I'm very happy to hear that the UCSD LGBT RC internship program is now on its 10th year! I'm extremely grateful to have been a part of this program five years ago. I can't believe it has been that long! I learned so many things as an intern of the Resource Center, and I am very happy to say that I will not be the empowered, creative, and confident person that I am now without the experiences I learned there. Working with such skilled and dedicated people during my time as an intern/ student was one of the best things that has ever happened to me, and I could not be more proud to have had the opportunity to grow with my beautiful peers. The success of this program would not be possible without the phenomenal efforts of Dr. Shaun Travers, Ms. Jan Estrellado, Mr. Anthony Nunez, and the people who stood their ground to keep the LGBT spirit alive on- and off-campus. I wish for the LGBT Resource Center to continue its legacy in providing a safe-space not only to those already comfortable in their identities, but also to those who are still in their unique journey in finding their true selves. Here's to another wonderful decade of growth and joy!
I am honored to share in the legacy of LGBT Resource Center interns. My time at the LGBTRC stands out so clearly to me because it changed me forever. I remember sitting in one of our last intern meetings, all gathered around the conference room, bawling my eyes out. I remember Jan asking me if I could share what my tears were about and my response was "I am not ready to leave." I was in my 5th year at UCSD and due to finances, I couldn't stay another year despite wanting so desperately to. It saddened me because it had taken so long to find my place at UCSD. I had been associated with the Resource Center when we were in a trailer over by the Gilman parking structure, but I didn't fully allow it to be my home until those last few years and by the time that I was sitting in that intern seat, my heart was craving more and was sad to know that it would all change as I stepped out of the security of being a student. My college years were a very rocky period in my life and I look back on that last year with incredible fondness because for the first time, I had my community and my home. It was a hard adjustment to leave UCSD when I didn't feel ready, but having the center to always go back to, no matter who came in or out, has always filled me with a sense of comfort. I am forever grateful for the work that we as interns do to help shape and create an amazing community of activists.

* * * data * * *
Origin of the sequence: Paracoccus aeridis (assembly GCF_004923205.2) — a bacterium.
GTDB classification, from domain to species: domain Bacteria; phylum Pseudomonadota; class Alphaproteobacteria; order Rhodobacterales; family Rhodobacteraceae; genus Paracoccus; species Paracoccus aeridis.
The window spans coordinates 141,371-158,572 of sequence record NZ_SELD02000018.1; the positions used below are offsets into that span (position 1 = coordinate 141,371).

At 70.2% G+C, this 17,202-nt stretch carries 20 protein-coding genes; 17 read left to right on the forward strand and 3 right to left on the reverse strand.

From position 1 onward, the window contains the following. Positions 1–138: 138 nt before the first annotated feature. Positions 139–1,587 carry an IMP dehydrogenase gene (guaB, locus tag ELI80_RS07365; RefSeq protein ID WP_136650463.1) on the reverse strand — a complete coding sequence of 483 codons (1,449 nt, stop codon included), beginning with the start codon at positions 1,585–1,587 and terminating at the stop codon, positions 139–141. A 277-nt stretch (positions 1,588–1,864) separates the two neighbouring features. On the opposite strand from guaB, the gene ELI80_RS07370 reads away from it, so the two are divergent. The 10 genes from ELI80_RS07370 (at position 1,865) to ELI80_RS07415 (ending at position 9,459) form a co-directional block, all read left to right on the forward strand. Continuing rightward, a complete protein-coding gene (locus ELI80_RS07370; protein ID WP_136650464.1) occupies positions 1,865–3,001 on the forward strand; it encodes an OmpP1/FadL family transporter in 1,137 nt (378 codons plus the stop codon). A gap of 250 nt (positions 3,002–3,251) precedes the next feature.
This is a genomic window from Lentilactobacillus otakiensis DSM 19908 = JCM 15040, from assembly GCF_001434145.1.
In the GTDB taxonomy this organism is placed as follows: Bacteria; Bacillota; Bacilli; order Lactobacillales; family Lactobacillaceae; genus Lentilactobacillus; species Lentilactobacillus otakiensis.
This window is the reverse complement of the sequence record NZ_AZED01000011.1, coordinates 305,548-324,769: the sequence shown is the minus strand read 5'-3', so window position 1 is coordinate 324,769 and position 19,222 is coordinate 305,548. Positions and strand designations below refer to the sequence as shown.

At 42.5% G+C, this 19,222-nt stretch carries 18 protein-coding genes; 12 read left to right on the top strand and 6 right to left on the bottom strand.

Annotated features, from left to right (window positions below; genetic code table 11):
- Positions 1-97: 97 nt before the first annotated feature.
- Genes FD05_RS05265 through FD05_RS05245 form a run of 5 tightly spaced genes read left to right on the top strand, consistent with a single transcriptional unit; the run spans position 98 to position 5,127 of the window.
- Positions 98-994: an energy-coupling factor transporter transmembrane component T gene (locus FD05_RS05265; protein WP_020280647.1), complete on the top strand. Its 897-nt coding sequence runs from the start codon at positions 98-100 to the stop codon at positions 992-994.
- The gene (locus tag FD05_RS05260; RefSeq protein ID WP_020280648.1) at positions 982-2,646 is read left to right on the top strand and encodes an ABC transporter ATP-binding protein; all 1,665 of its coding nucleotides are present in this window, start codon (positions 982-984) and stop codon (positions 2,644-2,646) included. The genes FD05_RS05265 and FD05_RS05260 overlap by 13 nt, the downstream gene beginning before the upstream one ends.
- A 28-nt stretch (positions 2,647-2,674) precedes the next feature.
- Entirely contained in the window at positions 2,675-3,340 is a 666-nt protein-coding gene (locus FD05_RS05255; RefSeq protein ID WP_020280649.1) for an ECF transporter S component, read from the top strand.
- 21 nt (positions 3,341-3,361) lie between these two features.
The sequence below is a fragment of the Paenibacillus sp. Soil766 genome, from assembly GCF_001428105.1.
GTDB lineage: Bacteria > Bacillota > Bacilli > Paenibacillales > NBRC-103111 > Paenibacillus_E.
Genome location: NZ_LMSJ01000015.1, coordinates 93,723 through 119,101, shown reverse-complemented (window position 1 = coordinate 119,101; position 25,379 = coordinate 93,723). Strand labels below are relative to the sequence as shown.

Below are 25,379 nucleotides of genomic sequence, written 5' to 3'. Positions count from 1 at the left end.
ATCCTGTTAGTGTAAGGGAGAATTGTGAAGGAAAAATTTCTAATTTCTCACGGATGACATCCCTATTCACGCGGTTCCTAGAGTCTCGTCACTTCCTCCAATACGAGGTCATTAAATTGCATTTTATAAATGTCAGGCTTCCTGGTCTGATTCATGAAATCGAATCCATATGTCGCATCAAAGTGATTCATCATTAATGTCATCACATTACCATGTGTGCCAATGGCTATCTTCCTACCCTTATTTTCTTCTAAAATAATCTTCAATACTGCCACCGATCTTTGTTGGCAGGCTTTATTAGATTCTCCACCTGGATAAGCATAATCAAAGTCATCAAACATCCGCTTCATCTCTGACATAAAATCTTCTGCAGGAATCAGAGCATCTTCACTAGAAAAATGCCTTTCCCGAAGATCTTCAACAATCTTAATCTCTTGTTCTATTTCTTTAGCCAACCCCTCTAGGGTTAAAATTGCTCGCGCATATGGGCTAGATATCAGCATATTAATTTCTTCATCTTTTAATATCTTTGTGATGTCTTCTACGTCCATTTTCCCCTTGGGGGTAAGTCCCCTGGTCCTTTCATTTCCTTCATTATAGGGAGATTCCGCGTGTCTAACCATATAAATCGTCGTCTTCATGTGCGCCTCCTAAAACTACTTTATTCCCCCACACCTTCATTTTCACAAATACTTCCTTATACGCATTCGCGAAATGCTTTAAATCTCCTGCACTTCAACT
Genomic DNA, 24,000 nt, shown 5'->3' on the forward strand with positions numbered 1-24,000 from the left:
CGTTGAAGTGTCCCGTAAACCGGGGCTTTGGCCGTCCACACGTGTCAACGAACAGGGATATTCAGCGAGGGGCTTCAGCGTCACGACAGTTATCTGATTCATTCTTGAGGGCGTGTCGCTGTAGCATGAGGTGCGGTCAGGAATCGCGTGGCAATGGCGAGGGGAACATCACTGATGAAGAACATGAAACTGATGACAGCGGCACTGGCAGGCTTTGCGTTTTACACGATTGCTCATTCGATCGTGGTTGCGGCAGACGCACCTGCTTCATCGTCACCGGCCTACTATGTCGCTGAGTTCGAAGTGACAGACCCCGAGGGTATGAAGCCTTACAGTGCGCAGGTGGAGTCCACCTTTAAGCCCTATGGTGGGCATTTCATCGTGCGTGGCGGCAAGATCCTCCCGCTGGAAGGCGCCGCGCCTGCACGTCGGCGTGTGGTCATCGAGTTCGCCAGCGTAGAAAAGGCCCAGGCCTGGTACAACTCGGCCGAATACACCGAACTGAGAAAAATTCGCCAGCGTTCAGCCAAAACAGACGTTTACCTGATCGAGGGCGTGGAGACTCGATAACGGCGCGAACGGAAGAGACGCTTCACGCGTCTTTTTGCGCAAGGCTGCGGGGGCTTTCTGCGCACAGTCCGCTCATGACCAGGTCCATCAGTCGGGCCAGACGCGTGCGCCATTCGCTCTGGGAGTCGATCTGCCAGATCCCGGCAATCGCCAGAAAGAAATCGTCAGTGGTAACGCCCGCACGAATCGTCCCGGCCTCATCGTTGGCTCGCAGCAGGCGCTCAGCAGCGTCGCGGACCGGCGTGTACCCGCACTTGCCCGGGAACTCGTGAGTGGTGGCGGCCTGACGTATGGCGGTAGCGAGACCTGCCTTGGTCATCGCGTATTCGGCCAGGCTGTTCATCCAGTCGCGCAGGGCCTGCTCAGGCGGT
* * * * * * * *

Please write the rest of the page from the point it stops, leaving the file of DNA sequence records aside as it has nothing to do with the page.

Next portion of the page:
UC San Diego is like that lover who was originally supposed to be a one night stand, but someway, somehow, eight years later you're sitting at a coffeehouse (on your day off) figuring out how to describe your (seemingly) eternal love affair! My original plan when I transferred was to go to class, take my finals, and get the heck out of there. No friends, no social b.s., just business. But then I ran into this nondescript trailer next the Gilman Parking Structure, and attended the second annual Q Camp (or was it third? first? whatever, it was a long time ago). It was there that my career at UC San Diego was forever changed. My plan to remain aloof and unattached was shredded to pieces by many, many fierce, powerful, epic, and most of all, loving queers. Instead, I was afforded the opportunity and privilege to develop my own sense of self, my own pride, and my own family. Through my involvements with Queer People of Color and the LGBT Resource Center (both as an intern and as a professional staff person), I solidified my identity as a Queer Mexican Filipino man. Privilege, power, and oppression became a part of my life philosophy (and remain so to this day). I will forever be grateful for all the lessons, both harsh and loving, that I learned at UC San Diego. I will forever be glad that I rolled over in the morning, and UCSD was still there, morning breath and all.